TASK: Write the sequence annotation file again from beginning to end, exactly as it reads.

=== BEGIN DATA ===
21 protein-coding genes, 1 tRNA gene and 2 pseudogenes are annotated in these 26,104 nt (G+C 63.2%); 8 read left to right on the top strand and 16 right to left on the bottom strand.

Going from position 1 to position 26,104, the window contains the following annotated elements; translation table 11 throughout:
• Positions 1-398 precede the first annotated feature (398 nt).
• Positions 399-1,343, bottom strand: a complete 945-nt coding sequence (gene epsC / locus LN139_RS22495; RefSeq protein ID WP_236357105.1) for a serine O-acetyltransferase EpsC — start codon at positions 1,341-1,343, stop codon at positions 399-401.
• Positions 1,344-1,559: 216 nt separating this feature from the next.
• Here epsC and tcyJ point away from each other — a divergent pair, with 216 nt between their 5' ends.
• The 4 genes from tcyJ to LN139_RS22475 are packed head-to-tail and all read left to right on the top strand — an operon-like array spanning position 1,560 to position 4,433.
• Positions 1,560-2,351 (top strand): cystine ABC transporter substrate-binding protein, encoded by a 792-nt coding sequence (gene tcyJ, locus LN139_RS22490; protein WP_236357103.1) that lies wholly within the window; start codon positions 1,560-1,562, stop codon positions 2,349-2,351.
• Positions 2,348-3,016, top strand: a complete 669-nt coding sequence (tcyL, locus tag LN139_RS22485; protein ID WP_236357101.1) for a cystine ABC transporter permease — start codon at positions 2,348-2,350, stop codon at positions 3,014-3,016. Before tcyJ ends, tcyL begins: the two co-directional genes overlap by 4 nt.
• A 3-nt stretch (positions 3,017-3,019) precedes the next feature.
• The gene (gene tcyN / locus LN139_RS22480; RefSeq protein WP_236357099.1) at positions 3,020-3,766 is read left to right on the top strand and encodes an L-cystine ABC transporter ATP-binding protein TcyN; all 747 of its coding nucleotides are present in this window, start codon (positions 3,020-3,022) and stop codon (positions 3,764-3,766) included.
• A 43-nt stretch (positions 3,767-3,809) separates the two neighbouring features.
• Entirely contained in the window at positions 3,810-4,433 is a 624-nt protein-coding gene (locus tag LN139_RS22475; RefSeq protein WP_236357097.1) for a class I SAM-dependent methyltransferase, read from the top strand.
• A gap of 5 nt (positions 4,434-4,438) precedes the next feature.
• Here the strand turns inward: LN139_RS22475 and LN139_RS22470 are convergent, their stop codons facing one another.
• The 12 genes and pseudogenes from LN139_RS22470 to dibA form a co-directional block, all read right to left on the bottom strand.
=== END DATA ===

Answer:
21 protein-coding genes, 1 tRNA gene and 2 pseudogenes are annotated in these 26,104 nt (G+C 63.2%); 8 read left to right on the top strand and 16 right to left on the bottom strand.

Going from position 1 to position 26,104, the window contains the following annotated elements; translation table 11 throughout:
• Positions 1-398 precede the first annotated feature (398 nt).
• Positions 399-1,343, bottom strand: a complete 945-nt coding sequence (gene epsC / locus LN139_RS22495; RefSeq protein ID WP_236357105.1) for a serine O-acetyltransferase EpsC — start codon at positions 1,341-1,343, stop codon at positions 399-401.
• Positions 1,344-1,559: 216 nt separating this feature from the next.
• Here epsC and tcyJ point away from each other — a divergent pair, with 216 nt between their 5' ends.
• The 4 genes from tcyJ to LN139_RS22475 are packed head-to-tail and all read left to right on the top strand — an operon-like array spanning position 1,560 to position 4,433.
• Positions 1,560-2,351 (top strand): cystine ABC transporter substrate-binding protein, encoded by a 792-nt coding sequence (gene tcyJ, locus LN139_RS22490; protein WP_236357103.1) that lies wholly within the window; start codon positions 1,560-1,562, stop codon positions 2,349-2,351.
• Positions 2,348-3,016, top strand: a complete 669-nt coding sequence (tcyL, locus tag LN139_RS22485; protein ID WP_236357101.1) for a cystine ABC transporter permease — start codon at positions 2,348-2,350, stop codon at positions 3,014-3,016. Before tcyJ ends, tcyL begins: the two co-directional genes overlap by 4 nt.
• A 3-nt stretch (positions 3,017-3,019) precedes the next feature.
• The gene (gene tcyN / locus LN139_RS22480; RefSeq protein WP_236357099.1) at positions 3,020-3,766 is read left to right on the top strand and encodes an L-cystine ABC transporter ATP-binding protein TcyN; all 747 of its coding nucleotides are present in this window, start codon (positions 3,020-3,022) and stop codon (positions 3,764-3,766) included.
• A 43-nt stretch (positions 3,767-3,809) separates the two neighbouring features.
• Entirely contained in the window at positions 3,810-4,433 is a 624-nt protein-coding gene (locus tag LN139_RS22475; RefSeq protein WP_236357097.1) for a class I SAM-dependent methyltransferase, read from the top strand.
• A gap of 5 nt (positions 4,434-4,438) precedes the next feature.
• Here the strand turns inward: LN139_RS22475 and LN139_RS22470 are convergent, their stop codons facing one another.
• The 12 genes and pseudogenes from LN139_RS22470 to dibA form a co-directional block, all read right to left on the bottom strand.